Every worthwhile essay collection provides at least one revelation. Historia y masoquismo [History and Masochism] by Enrique del Risco gives us two and a half, as the book is traversed by a specter that is never fully unveiled. The first revelation is the definition of masochism as the invisible, ultraviolet side of utopia. It is important to clarify, along with the author, that “masochism here is not understood as sexual behavior, of course, but as ‘the satisfaction or pleasure experienced through one’s own pain, whether physical or psychic, and through humiliation, domination, and submission’.” If utopia is nothing more than ideology disguised as the dreamlike dogmas—the stern side of duty—with the attire of yearning, delirium, and abandon; masochism, as defined in this book, is the hidden face of desire that lurks behind every utopian aspiration. Beyond the possible—that no-man’s-land that utopias attempt to map—there exist forms of subjection much more challenging than the most oppressive reality, as it becomes elusive to distinguish between desire and duty, freedom and necessity. Enrique del Risco invites us to delve into the back room, that which only reveals itself in the negative—the doses of humiliation hidden in the yearning for perfection—of totalitarian regimes.
There is also masochism by proxy, when one lives trapped in another’s dream and is forced to recreate, in wakefulness, the nocturnal delusions of someone who goes to bed weary of the prosaism imposed by everyday existence. Those who travel to the antipodes of the island of Jauja do so to liberate themselves there, even if only for a few days, from consumption—from the pressure of having the latest model car, brand-name clothing, etc.—or from the overwhelming connectivity with everyone and everything. Asceticism has never been more joyful: in the misery of others, the futility of one’s own luxury is discovered. Thanks to this form of vicarious suffering, one attains a civic, edifying joy, otium cum dignitate, as defined by the old humanists: the delight of learning how little others need to survive; and upon returning home, waking from the dream, with plans for improvement.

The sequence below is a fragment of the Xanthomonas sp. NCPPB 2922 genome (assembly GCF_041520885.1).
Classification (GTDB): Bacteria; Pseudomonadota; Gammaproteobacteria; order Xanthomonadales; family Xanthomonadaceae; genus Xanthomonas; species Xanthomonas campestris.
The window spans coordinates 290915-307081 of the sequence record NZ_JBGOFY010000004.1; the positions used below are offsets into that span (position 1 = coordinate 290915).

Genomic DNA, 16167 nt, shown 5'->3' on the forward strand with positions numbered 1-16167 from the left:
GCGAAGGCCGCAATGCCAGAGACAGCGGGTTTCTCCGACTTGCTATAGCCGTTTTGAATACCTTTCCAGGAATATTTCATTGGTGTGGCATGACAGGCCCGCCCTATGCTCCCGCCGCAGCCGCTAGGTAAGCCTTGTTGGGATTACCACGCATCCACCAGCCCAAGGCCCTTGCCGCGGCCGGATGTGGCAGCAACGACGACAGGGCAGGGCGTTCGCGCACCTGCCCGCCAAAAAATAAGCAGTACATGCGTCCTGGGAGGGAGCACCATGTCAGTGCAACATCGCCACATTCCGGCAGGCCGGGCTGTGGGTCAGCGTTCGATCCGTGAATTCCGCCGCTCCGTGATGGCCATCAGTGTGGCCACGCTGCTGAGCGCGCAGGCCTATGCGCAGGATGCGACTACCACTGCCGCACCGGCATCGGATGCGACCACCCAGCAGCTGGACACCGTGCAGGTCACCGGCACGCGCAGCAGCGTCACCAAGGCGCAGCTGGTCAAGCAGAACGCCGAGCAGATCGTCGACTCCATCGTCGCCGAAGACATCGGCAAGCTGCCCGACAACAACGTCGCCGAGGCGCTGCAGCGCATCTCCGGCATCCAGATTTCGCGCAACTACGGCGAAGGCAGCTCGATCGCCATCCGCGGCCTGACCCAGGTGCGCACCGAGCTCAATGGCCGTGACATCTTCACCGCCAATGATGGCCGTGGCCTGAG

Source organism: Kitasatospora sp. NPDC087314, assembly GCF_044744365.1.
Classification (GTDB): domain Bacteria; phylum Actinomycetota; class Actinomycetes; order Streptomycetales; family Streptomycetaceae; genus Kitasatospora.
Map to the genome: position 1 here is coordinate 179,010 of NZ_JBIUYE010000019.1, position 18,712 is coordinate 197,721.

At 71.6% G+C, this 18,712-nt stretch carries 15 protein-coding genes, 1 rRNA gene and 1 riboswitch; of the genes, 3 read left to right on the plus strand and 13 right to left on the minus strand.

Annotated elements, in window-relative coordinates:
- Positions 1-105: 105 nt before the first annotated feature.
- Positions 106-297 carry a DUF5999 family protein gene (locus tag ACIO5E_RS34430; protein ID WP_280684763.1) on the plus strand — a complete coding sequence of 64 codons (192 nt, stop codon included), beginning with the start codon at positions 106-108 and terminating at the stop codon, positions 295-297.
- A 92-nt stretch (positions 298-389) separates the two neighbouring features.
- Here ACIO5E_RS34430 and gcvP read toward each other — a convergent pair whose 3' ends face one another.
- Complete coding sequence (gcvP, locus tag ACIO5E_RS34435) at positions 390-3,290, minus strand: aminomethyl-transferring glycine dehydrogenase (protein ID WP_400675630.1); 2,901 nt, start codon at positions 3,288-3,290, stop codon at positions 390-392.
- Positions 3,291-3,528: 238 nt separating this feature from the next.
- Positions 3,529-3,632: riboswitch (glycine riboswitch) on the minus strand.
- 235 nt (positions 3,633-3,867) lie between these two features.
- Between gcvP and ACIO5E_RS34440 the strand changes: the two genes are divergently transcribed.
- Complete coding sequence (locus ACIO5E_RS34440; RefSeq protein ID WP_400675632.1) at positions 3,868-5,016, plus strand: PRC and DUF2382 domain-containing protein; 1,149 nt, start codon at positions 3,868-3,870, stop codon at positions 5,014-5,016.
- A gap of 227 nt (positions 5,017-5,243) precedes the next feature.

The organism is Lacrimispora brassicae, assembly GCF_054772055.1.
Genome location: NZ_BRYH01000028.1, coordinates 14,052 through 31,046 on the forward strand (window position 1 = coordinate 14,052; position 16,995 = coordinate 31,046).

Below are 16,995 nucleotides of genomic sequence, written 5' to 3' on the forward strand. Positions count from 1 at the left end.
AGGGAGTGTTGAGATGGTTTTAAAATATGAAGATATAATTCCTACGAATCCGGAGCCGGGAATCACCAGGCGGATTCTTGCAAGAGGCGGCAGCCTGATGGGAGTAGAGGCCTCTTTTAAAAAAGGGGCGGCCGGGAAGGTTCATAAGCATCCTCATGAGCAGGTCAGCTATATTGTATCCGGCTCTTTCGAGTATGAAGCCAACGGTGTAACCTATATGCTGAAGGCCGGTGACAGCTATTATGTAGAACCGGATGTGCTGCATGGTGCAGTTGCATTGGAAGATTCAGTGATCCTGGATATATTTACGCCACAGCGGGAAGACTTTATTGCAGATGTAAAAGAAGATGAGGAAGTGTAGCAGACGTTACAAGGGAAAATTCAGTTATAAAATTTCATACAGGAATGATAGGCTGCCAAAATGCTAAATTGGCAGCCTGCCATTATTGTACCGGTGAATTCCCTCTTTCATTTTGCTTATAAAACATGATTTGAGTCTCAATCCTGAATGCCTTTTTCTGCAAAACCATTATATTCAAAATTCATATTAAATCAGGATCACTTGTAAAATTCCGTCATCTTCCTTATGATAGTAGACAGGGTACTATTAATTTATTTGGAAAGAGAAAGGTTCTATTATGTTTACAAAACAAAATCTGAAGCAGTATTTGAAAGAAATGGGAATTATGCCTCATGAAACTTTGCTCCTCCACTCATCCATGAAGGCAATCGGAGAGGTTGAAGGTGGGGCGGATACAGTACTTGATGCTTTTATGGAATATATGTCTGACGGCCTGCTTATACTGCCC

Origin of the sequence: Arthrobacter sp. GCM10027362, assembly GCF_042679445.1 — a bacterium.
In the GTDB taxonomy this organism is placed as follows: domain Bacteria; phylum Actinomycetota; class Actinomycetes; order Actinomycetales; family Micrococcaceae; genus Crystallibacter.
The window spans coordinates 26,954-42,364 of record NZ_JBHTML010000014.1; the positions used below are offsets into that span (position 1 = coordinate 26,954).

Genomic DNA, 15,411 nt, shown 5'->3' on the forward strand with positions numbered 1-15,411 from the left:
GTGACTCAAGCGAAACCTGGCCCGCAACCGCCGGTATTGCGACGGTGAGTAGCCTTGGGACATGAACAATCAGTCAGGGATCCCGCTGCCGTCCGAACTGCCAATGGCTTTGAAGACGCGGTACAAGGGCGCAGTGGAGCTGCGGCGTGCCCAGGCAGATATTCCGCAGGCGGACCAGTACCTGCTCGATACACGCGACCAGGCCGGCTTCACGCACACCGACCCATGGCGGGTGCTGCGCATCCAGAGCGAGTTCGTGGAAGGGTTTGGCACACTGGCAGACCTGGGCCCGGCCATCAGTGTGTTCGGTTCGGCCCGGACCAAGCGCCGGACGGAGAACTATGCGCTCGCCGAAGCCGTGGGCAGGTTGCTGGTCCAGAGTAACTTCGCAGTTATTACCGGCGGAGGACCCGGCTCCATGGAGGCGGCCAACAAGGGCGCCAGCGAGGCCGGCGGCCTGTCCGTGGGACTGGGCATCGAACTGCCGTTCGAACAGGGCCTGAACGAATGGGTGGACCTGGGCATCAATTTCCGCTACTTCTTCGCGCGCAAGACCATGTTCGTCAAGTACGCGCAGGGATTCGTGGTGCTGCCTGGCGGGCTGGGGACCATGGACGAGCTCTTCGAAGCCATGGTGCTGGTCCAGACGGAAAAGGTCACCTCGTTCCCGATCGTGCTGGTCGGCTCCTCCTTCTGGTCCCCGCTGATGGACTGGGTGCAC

“Totalitarianism—in Cuba as anywhere else—is more than a political regime; it is a culture, a civilization, a habit.” The second revelation of this book pertains to both its novel understanding of the totalitarian phenomenon and the type of historical narrative it demands. The key word to decipher this interpretative proposal is habit. What form does the quotidian take in realities defined by their radical break with the past? How is the intra-history—the events that transpire while nothing happens, the before and after the eruption of the new—of the revolutionary events that marked, for better or worse, the history of the 20th century and continue to condition this new century narrated? In the second part of the volume—through small narratives, microhistories—we see a kaleidoscopic view of totalitarianism: a plural vision that extends from the microscopic to decipher a phenomenon often associated with the monolithic and the cyclopean. The author provides a history of hunger, intolerance. He shows the supporting and opposing narratives of the revolutionary space as well as its racism and homophobia. What the author demonstrates is the history of how everything, even a literacy campaign, can become another means to wage war—Clausewitz on steroids—against those who dissent, whether with pencils, rifles, or even just their voices.